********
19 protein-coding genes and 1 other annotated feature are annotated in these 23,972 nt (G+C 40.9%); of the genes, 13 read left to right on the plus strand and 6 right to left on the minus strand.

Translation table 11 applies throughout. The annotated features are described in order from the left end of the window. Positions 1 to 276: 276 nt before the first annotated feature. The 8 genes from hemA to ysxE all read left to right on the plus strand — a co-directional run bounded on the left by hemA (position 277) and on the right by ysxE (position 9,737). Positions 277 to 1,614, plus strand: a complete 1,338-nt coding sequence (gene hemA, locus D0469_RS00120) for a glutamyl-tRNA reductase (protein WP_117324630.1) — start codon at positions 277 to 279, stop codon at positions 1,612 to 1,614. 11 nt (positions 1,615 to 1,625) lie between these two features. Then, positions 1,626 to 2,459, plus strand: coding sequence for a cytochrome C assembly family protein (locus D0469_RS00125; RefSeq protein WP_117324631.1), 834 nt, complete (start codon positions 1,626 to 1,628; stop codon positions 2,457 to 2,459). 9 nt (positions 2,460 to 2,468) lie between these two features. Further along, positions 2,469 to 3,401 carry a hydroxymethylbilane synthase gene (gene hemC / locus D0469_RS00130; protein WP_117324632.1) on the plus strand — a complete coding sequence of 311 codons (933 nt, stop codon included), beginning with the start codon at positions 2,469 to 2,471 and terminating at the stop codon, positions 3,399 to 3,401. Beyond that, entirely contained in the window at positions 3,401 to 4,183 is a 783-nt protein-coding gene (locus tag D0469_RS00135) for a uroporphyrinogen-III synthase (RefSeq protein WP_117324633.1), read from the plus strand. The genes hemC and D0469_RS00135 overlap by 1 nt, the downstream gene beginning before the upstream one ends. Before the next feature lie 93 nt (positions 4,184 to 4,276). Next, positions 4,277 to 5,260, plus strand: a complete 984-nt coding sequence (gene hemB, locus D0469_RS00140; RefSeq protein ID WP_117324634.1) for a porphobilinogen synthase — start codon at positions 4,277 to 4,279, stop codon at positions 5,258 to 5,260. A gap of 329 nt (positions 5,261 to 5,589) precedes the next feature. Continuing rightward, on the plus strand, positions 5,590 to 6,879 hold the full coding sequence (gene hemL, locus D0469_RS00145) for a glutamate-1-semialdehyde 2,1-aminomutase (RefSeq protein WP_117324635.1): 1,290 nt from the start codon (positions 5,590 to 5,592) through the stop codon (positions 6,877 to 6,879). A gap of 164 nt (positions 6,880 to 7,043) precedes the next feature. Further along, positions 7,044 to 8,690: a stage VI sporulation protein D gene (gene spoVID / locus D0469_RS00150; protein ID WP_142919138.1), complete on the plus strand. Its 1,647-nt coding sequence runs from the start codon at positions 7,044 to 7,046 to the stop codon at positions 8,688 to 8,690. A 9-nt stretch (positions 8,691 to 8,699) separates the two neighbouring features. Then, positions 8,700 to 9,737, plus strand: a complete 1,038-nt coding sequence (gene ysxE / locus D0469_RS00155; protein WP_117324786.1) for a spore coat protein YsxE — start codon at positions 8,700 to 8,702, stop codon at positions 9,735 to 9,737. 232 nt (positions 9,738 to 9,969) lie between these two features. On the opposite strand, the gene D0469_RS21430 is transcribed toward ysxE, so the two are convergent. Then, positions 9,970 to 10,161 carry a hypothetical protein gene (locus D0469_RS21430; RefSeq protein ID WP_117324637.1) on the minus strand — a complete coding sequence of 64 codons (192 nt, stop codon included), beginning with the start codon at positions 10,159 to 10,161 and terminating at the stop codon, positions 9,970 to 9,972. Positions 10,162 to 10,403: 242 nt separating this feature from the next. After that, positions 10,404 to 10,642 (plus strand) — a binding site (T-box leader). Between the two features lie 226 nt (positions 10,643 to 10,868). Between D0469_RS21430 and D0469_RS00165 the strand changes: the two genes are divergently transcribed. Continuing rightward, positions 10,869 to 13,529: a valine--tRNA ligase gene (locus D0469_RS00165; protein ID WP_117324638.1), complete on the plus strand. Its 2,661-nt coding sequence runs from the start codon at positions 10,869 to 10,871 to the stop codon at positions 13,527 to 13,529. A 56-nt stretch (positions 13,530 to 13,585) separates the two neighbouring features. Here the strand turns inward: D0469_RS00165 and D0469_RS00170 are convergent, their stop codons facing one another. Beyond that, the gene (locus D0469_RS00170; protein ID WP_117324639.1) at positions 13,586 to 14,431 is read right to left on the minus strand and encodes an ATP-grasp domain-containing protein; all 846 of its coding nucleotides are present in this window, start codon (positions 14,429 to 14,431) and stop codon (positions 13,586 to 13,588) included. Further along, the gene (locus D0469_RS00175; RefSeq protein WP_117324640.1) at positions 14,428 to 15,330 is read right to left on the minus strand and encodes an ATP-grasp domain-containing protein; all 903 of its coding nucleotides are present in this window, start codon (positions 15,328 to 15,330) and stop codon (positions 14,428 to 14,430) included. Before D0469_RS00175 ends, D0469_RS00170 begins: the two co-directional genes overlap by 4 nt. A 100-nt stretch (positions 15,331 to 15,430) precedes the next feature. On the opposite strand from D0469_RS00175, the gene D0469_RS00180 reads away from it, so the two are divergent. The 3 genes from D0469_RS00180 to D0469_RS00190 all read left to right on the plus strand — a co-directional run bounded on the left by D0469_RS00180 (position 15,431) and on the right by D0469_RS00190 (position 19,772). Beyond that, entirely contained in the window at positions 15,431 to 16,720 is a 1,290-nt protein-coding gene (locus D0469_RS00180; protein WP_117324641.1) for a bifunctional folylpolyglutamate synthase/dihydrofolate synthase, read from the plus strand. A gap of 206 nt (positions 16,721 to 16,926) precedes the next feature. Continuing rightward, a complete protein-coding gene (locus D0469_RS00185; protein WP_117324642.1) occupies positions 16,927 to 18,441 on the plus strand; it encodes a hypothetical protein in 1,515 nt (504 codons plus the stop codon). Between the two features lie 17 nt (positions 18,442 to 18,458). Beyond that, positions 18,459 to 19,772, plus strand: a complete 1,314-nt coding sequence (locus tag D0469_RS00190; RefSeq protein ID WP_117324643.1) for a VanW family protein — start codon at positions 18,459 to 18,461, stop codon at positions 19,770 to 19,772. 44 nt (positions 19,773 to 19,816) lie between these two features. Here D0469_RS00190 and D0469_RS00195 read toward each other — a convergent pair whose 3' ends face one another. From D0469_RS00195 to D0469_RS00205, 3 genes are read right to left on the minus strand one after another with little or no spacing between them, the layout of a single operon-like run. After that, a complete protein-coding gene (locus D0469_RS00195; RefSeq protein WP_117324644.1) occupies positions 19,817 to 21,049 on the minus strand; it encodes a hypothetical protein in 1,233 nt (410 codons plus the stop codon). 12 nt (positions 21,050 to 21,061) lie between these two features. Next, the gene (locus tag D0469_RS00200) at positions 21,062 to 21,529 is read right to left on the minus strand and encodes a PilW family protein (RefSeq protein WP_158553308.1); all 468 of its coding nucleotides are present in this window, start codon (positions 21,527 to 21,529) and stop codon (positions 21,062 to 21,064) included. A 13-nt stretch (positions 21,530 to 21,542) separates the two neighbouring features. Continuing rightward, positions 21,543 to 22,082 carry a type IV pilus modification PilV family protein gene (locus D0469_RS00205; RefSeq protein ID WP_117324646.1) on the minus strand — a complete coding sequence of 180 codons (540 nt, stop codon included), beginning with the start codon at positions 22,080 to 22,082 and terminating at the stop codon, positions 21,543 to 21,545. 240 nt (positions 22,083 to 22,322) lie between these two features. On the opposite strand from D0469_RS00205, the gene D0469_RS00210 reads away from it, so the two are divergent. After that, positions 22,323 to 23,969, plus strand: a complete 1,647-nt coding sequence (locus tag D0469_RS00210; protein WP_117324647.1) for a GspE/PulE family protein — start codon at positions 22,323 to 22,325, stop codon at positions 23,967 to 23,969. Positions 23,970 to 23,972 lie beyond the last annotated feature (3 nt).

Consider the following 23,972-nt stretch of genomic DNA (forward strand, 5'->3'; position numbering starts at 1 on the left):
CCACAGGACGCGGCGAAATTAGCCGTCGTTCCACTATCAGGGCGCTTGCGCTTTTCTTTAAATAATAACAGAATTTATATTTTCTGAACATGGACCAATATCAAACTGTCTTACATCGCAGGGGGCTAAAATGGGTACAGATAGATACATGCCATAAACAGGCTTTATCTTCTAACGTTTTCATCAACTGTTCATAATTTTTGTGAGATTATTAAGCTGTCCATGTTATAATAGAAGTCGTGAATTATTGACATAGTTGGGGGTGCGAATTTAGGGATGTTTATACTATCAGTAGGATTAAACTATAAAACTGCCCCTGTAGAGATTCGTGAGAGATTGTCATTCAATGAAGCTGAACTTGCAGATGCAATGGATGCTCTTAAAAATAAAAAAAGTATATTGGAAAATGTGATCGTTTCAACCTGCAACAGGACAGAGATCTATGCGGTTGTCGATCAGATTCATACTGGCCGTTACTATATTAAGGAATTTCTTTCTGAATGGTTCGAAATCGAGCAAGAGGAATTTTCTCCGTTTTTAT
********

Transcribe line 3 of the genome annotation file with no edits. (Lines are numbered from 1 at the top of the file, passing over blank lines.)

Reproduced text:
Consider the following 23,972-nt stretch of genomic DNA (forward strand, 5'->3'; position numbering starts at 1 on the left):